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I have read in an article that normalization helps gradient descent to converge faster in machine learning. But I cannot understand why is that.

Any idea?

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2 Answers 2

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Rescaling is preconditioning

Steepest descent can take steps that oscillate wildly away from the optimum, even if the function is strongly convex or even quadratic.

Consider $f(x)=x_1^2 + 25x_2^2$. This is convex because it is a quadratic with positive coefficients. By inspection, we can see that it has a global minimum at $x=[0,0]^\top$. It has gradient $$ \nabla f(x)= \begin{bmatrix} 2x_1 \\ 50x_2 \end{bmatrix} $$

With a learning rate of $\alpha=0.035$, and initial guess $x^{(0)}=[0.5, 0.5]^\top,$ we have the gradient update

$$ x^{(1)} =x^{(0)}-\alpha \nabla f\left(x^{(0)}\right) $$

which exhibits this wildly oscillating progress towards the minimum.

enter image description here

Each step is wildly oscillating because the function is much steeper in the $x_2$ direction than the $x_1$ direction. Because of this fact, we can infer that the gradient is not always, or even usually, pointing toward the minimum. This is a general property of gradient descent when the eigenvalues of the Hessian $\nabla^2 f(x)$ are on dissimilar scales. Progress is slow in directions corresponding to the eigenvectors with the smallest corresponding eigenvalues, and fastest in the directions with the largest eigenvalues. It is this property, in combination with the choice of learning rate, that determines how quickly gradient descent progresses.

The direct path to the minimum would be to move "diagonally" instead of in this fashion which is strongly dominated by vertical oscillations. However, gradient descent only has information about local steepness, so it "doesn't know" that strategy would be more efficient, and it is subject to the vagaries of the Hessian having eigenvalues on different scales.

Rescaling the input data changes the Hessian matrix to be spherical. In turn, this means that steepest descent can move more directly towards the minimum instead of sharply oscillating.

Rescaling prevents early saturation

If you're using sigmoidal (logistic, tanh, softmax, etc.) activations, then these have flat gradients for inputs above a certain size. This implies that if the product of the network inputs and the initial weights is too small, the units will immediately be saturated and the gradients will be tiny. Scaling inputs to reasonable ranges and using small values for initial weights can ameliorate this and allow learning to proceed more quickly.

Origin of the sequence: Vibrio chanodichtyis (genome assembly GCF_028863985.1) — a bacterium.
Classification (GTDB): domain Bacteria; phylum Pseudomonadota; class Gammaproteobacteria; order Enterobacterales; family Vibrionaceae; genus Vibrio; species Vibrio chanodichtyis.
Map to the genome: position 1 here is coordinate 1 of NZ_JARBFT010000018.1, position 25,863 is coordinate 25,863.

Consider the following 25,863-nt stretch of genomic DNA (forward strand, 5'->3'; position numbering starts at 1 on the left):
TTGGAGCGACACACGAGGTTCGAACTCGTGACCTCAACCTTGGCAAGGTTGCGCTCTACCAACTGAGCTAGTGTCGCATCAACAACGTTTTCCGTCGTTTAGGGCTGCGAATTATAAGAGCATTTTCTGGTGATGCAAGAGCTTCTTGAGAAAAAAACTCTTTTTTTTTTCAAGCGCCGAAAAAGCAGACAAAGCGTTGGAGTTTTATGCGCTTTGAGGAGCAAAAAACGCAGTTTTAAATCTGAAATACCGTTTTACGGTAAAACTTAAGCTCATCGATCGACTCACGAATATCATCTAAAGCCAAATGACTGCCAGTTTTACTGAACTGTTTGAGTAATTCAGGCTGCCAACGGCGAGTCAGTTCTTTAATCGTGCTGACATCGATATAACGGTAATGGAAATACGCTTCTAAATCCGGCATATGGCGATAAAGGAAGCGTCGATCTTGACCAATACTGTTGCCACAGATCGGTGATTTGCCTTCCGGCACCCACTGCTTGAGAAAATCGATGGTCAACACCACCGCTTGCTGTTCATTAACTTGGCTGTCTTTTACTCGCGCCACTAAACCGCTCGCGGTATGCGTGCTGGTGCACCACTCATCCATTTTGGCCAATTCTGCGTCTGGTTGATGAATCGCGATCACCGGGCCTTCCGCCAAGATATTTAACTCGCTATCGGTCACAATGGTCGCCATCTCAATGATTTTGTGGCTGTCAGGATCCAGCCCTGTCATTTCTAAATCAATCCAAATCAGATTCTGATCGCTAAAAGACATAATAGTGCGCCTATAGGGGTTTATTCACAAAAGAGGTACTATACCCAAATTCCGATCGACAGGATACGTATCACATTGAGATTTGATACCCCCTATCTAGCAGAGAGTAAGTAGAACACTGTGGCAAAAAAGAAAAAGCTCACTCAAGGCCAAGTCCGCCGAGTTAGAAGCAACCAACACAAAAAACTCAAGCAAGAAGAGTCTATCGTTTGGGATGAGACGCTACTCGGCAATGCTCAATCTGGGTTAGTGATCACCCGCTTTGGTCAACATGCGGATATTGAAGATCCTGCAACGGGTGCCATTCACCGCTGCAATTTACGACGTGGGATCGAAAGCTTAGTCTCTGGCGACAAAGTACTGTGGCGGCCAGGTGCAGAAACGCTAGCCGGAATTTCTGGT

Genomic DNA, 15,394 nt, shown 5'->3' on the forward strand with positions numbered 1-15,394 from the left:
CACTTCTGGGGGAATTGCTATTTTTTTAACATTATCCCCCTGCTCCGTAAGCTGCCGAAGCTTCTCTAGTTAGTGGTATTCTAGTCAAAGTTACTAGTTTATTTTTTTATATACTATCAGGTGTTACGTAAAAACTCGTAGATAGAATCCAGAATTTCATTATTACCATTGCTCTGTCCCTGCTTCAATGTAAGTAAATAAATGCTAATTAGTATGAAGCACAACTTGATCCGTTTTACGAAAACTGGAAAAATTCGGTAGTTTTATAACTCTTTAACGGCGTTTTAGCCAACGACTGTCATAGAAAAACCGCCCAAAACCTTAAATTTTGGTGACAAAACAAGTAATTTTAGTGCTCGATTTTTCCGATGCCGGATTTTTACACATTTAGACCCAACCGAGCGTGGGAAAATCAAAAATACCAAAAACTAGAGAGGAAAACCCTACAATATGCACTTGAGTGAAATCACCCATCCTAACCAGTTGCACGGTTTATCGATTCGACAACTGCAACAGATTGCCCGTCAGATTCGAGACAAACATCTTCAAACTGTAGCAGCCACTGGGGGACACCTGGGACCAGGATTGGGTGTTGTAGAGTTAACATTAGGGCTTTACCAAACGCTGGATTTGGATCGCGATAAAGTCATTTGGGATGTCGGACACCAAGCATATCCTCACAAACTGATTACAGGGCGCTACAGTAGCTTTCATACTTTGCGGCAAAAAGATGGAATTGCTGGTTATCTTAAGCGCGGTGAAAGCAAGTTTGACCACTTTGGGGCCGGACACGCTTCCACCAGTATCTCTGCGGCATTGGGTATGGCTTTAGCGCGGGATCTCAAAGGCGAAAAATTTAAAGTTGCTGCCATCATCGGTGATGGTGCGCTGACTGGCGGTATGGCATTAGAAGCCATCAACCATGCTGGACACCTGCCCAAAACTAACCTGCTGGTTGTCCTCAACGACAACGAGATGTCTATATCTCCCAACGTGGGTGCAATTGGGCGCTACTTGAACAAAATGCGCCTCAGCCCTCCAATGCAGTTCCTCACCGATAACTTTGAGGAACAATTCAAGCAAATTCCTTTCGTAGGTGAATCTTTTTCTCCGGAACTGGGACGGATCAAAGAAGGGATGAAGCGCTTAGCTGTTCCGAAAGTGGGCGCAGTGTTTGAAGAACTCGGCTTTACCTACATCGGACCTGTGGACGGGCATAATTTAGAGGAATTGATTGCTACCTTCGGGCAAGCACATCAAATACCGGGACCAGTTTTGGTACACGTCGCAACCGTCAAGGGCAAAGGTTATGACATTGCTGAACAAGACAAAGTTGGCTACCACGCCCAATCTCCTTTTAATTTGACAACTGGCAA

A common method is to scale the data to have 0 mean and unit variance. But there are other methods, such as min-max scaling (very common for tasks like MNIST), or computing Winsorized means and standard deviations (which might be better if your data contains very large outliers). The particular choice of a scaling method is usually unimportant as long as it provides preconditioning and prevents early saturation of units.

More Reading

In "Batch Normalization: Accelerating Deep Network Training by Reducing Internal Covariate Shift", Sergey Ioffe and Christian Szegedy write

It has been long known (LeCun et al., 1998b; Wiesler & Ney, 2011) that the network training converges faster if its inputs are whitened – i.e., linearly transformed to have zero means and unit variances, and decorrelated.

So you might also find that the network gets better results if you decorrelate the inputs in addition to applying zero mean and unit variances.

Following the citations provides more description and context.

  • LeCun, Y., Bottou, L., Orr, G., and Muller, K. "Efficient backprop." In Orr, G. and K., Muller (eds.), Neural Networks: Tricks of the trade. Springer, 1998b.

  • Wiesler, Simon and Ney, Hermann. "A convergence analysis of log-linear training." In Shawe-Taylor, J., Zemel, R.S., Bartlett, P., Pereira, F.C.N., and Weinberger, K.Q. (eds.), Advances in Neural Information Processing Systems 24, pp. 657–665, Granada, Spain, December 2011

  • This answer borrows this example and figure from Neural Networks Design (2nd Ed.) Chapter 9 by Martin T. Hagan, Howard B. Demuth, Mark Hudson Beale, Orlando De Jesús.

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  • $\begingroup$ This thing looks very similar to standardization? i.e. ($X- \bar{X}$) divided by the standard deviation? $\endgroup$
    – SJa
    Nov 26, 2019 at 9:13
  • $\begingroup$ @Kashan Zero mean/unit variance inputs is one method, but it's not the only one. See: stats.stackexchange.com/questions/421927/… inter alia. $\endgroup$
    – Sycorax
    Nov 26, 2019 at 13:40
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Gradient descent pushes you towards the steepest direction. If there is scale difference between dimensions, your level curves will typically look like ellipses. If they were circular around the local optimum, the gradient would point towards the center, which is the local optimum; however since they are elliptical, the gradient points towards the steepest direction which might be very off if you consider points around the corner of a very long ellipse. For seeing the steepest directions, just draw an ellipse, pick some points on the boundary draw lines perpendicular to the boundary. You'll see that these directions can be irrelevant of the vector pointing towards the center.

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